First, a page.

On those super busy days when you just don’t have time to cook at home, but eating out is too expensive, “semi-homemade” — combining quick-service food with home cooking — is a great way to merge the best of both worlds.
By purchasing premade pizza dough along with my own sauce and toppings, I can have fantastic pizza on the table in no time.
I often rely on this option, especially when we have last-minute guests. It’s impressive to quickly produce a high-quality, delicious pizza; it’s my little secret.
Ready to Roll
The takeout pizza store in my neighborhood sells ready-to-roll pizza dough. I can buy a large ball of dough for $3.50, which makes a 16-inch pizza.
Not all pizza stores sell their dough (the national chains in my area look at me as if I have three eyes when I inquire), but independent shops are typically more than happy for the business — any business. In fact, one store near me even lists this on their menu board.
Ready to Go
My local supermarket sells ready-to-bake pizza dough in the deli section for $3.49 (enough to make one 12-inch pizza).
Pizza Crust in a Can
I find Pillsbury Classic Pizza Crust dough in the dairy case ($4.49). All these options cost more than making pizza dough from scratch, but when time is of the essence, this is a fast, cheap and reliable alternative.
You can freeze fresh, premade pizza dough to use later to make breadsticks and calzones, too.
Just because you don’t have an entrée for dinner doesn’t mean you have to replace the entire meal. You can supplement a big bucket of drive-through chicken or a supermarket rotisserie chicken at home with your own salad and bread.
Or perhaps you have the chicken but no sides. A large coleslaw and corn, along with fresh biscuits from Chick-fil-A, KFC or the deli section of the supermarket, will turn that into a complete meal for far less money than buying the entire meal at a restaurant.
As easy as it is to make at home, it pains me to suggest buying rice at a quick-service or other restaurant. But this is a great solution to reduce an otherwise expensive meal replacement.
Nearly all Asian restaurants, even the quick-service variety, offer plain white rice as a menu option, usually at a low cost.
I can pick up a large container of white rice for about $3 in my neighborhood. It’s hot, fluffy and perfectly cooked.
At home, I can serve it plain or enhance it by adding scrambled eggs, soy sauce, leftover chicken, peas, carrots and so on.
Soup du Jour
The fanciest fish restaurant in my community has a pricey menu. I mean take-your-breath-away expensive, to the point that receiving the check and then adding a gratuity all but ruins an otherwise fabulous meal.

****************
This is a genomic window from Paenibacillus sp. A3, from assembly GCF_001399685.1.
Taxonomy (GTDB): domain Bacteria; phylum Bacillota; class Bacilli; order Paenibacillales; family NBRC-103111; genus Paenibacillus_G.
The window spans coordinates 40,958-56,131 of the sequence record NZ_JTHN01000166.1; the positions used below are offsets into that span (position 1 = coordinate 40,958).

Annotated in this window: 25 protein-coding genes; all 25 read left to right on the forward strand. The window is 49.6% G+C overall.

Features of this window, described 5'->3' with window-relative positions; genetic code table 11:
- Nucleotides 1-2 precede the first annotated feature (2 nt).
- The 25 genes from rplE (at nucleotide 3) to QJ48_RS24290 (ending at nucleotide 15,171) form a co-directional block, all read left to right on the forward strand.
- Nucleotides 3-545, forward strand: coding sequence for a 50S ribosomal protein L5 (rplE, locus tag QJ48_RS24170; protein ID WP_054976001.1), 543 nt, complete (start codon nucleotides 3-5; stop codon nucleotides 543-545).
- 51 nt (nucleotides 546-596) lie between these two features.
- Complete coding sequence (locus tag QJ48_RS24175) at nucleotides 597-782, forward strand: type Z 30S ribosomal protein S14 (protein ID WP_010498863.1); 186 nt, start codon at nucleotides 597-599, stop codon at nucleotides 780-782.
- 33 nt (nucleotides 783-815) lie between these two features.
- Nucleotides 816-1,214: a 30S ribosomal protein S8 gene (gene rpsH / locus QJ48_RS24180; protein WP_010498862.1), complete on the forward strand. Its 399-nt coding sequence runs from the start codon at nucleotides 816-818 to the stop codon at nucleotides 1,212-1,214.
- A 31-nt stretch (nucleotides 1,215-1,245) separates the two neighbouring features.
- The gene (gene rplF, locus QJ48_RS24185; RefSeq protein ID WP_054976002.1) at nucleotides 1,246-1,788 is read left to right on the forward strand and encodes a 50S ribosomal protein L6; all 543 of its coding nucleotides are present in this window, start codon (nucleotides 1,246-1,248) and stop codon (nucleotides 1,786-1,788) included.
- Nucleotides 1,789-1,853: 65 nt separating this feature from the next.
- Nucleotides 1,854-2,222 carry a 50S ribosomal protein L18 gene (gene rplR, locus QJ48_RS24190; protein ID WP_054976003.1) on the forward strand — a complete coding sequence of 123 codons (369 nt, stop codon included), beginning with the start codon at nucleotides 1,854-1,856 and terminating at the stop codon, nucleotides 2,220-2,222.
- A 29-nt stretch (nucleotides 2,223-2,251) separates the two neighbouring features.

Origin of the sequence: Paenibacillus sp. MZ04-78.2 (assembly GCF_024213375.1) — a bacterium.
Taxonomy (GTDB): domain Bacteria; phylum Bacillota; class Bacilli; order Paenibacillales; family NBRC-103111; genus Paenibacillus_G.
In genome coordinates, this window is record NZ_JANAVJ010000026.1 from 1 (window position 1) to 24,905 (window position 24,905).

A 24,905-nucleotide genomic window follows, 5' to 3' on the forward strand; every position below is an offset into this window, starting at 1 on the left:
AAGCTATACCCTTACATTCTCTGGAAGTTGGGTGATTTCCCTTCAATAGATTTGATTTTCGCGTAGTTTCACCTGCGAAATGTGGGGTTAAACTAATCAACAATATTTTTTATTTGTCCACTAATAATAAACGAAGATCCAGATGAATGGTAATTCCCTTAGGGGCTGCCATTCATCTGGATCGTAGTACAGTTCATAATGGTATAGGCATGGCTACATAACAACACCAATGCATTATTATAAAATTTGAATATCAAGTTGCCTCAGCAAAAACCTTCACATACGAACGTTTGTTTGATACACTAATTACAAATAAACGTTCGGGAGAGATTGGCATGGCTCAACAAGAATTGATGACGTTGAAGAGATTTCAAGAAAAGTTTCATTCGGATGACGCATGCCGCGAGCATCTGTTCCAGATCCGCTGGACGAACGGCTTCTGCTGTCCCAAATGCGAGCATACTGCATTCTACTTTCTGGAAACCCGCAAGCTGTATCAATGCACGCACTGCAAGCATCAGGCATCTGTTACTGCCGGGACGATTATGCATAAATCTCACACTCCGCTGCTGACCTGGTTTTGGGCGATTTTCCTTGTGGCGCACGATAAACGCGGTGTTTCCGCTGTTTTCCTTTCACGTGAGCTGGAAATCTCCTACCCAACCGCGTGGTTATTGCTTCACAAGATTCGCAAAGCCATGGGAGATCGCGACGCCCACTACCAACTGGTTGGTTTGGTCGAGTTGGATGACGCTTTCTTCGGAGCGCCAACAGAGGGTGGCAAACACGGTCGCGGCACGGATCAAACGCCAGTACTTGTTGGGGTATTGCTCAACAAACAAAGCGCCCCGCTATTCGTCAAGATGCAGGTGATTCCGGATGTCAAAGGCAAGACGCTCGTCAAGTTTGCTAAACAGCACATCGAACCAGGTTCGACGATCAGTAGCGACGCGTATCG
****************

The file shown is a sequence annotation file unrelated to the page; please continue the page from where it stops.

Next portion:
However, this restaurant’s to-die-for New England clam chowder is renowned and available for take-out at a reasonable price.
I can only imagine they are trying to discourage the annoying customers who come in on a cold winter night, take up space at a lovely linen-covered table, and linger over big, steaming bowls of hearty chowder, turning down complete meals and dessert.
That’s fine with me because picking up a quart of steaming hot chowder and sourdough rolls (also a specialty) is a terrific way to avoid a huge restaurant tab when needing a meal replacement.
Many restaurants serve homemade soups that are available for takeout in family-size portions. Check around and then add that to your list of options when you need to fill out or replace a meal (relatively) inexpensively.
Pizza restaurants are notorious for offering large salads on their takeout menus. It might be called a large antipasto salad. Typically, it’s a big bed of lettuce and other greens plus a variety of pizza toppings such as onions, olives, peppers, tomatoes, pepperoni and cheese. Fantastic!
Toss it at home with your favorite dressing and you have a large, satisfying, family-size salad at a side-dish price.
In fact, you could make the salad the dinner entrée by adding your own ingredients at home, such as hard-cooked eggs, garbanzo beans (chickpeas), leftover chicken, beef and so on.
Now is the time to start planning how to replace a regular meal more economically. You’re smart, so I am confident you will come up with ideas and strategies I haven’t considered.
These are only a few ideas for combining quick-service foods with home cooking to create semi-homemade meals.
What are your favorite tricks and tips? We’d love for you to share them in the comments at EverydayCheapskate.com/semihomemade.